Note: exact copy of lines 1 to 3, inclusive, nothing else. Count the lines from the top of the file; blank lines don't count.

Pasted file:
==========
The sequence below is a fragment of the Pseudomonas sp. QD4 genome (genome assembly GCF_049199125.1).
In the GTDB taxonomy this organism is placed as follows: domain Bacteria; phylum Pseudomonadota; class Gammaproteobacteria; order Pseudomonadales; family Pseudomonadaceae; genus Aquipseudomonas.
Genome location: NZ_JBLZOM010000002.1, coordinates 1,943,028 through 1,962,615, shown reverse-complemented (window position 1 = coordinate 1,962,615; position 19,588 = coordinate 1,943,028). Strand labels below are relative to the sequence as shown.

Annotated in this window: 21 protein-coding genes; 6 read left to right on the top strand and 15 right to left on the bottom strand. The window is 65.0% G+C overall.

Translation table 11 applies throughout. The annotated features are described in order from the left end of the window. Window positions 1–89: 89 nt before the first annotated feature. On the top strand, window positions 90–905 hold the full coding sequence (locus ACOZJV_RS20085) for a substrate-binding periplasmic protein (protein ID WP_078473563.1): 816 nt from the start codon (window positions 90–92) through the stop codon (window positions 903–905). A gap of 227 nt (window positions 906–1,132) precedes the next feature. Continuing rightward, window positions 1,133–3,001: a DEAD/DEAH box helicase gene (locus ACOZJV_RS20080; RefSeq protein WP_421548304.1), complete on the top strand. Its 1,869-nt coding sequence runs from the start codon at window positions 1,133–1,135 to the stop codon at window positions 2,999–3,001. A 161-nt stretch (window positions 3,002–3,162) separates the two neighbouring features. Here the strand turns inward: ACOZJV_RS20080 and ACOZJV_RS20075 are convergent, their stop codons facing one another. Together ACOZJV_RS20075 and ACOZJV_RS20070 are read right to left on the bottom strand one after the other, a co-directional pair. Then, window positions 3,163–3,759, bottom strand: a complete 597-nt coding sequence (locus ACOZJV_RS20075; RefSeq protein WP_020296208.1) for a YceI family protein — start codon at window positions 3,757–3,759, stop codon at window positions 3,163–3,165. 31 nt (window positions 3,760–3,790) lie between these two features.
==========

The sequence below is a fragment of the Pseudomonas sp. QD4 genome (genome assembly GCF_049199125.1).
In the GTDB taxonomy this organism is placed as follows: domain Bacteria; phylum Pseudomonadota; class Gammaproteobacteria; order Pseudomonadales; family Pseudomonadaceae; genus Aquipseudomonas.
Genome location: NZ_JBLZOM010000002.1, coordinates 1,943,028 through 1,962,615, shown reverse-complemented (window position 1 = coordinate 1,962,615; position 19,588 = coordinate 1,943,028). Strand labels below are relative to the sequence as shown.